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Aretha Franklin died without a will: What happens to her estate?

The Queen of Soul died on August 16, 2018. After making money utilizing her incredible vocals, Franklin’s estate has millions to disperse to her beneficiaries in the next few months. That is, if she had a will.

Franklin failed to create a last will and testament before her passing. Though the court works to alleviate the stress of money issues among her loved ones, the process of delegating millions to her children may prove exhausting and timely. Dying without a will, referred to as intestate, carries laws regarding successors that vary throughout the United States, but some laws cross all state borders. If your loved one dies without a will, you may want to contact an experienced attorney to aid you in obtaining your rightful inheritance.

Franklin’s estate and determining beneficiaries

Aretha Franklin gave birth to four boys throughout her lifetime. At the time of her death, she and her long-time partner, Willie Wilkerson, lived together in Michigan, but they never married.

The process of intestate succession looks first at the presence of children when determining where money will go without the presence of a will. Franklin had four living sons, so it is likely that her estate will be divided among the men.

However, although she shared a home with her partner, Wilkerson may not see any of Franklin’s millions of earnings. For the law to determine that you are a beneficiary of an estate, you must be directly related to the loved one that passed. Unfortunately, long-term relationships do not necessarily apply.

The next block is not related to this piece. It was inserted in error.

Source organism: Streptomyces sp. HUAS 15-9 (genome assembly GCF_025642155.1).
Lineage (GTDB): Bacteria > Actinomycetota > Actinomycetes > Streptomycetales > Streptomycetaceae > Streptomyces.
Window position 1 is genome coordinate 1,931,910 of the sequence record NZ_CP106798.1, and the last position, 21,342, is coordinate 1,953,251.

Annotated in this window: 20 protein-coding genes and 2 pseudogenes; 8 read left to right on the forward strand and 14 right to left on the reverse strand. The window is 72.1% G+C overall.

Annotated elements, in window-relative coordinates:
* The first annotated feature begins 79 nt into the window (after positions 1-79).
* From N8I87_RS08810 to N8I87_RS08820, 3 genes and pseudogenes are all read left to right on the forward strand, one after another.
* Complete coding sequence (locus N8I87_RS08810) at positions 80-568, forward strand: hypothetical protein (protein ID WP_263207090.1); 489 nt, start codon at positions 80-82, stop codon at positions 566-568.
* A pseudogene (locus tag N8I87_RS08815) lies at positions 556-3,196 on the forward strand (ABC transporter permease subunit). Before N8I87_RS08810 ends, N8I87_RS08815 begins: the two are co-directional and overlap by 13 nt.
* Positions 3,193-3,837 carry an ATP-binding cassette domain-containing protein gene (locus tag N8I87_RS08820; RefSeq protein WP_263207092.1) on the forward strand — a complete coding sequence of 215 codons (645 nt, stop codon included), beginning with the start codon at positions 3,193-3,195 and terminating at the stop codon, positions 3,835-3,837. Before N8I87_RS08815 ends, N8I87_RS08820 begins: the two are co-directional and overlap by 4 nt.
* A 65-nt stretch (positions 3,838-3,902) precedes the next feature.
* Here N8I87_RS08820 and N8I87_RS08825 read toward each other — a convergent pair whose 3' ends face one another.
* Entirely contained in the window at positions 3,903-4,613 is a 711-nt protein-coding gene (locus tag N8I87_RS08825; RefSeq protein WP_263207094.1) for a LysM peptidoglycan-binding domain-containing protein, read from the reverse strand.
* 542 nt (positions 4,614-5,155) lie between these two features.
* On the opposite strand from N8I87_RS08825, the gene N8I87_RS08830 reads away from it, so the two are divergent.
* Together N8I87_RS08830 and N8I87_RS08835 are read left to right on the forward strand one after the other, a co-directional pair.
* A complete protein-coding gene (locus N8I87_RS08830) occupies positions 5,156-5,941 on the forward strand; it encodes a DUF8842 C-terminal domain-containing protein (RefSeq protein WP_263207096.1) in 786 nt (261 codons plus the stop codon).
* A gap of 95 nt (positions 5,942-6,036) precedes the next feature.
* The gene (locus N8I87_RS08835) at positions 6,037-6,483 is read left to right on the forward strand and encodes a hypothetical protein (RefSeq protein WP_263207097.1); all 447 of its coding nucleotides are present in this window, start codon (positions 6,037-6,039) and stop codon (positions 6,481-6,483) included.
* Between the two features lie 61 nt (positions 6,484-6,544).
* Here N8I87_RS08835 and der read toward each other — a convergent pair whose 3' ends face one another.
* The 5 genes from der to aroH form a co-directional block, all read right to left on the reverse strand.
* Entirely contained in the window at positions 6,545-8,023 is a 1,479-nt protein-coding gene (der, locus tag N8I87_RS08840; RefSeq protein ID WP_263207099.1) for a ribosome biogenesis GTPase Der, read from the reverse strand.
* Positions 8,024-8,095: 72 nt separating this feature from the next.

Hiring an attorney during intestate succession disputes

Especially when dealing with large sums of money from an intestate loved one’s passing, you want to hire an attorney to aid in the division of funds. Should one of Franklin’s sons feel that the division is not fair, he has the ability to contest the divide in court to seek his required amount.

In any case, whether your loved one left many millions or just hundreds of dollars after their passing, the court will determine the best way to divide assets, but it is important to speak with an experienced attorney before raising a claim with the court.

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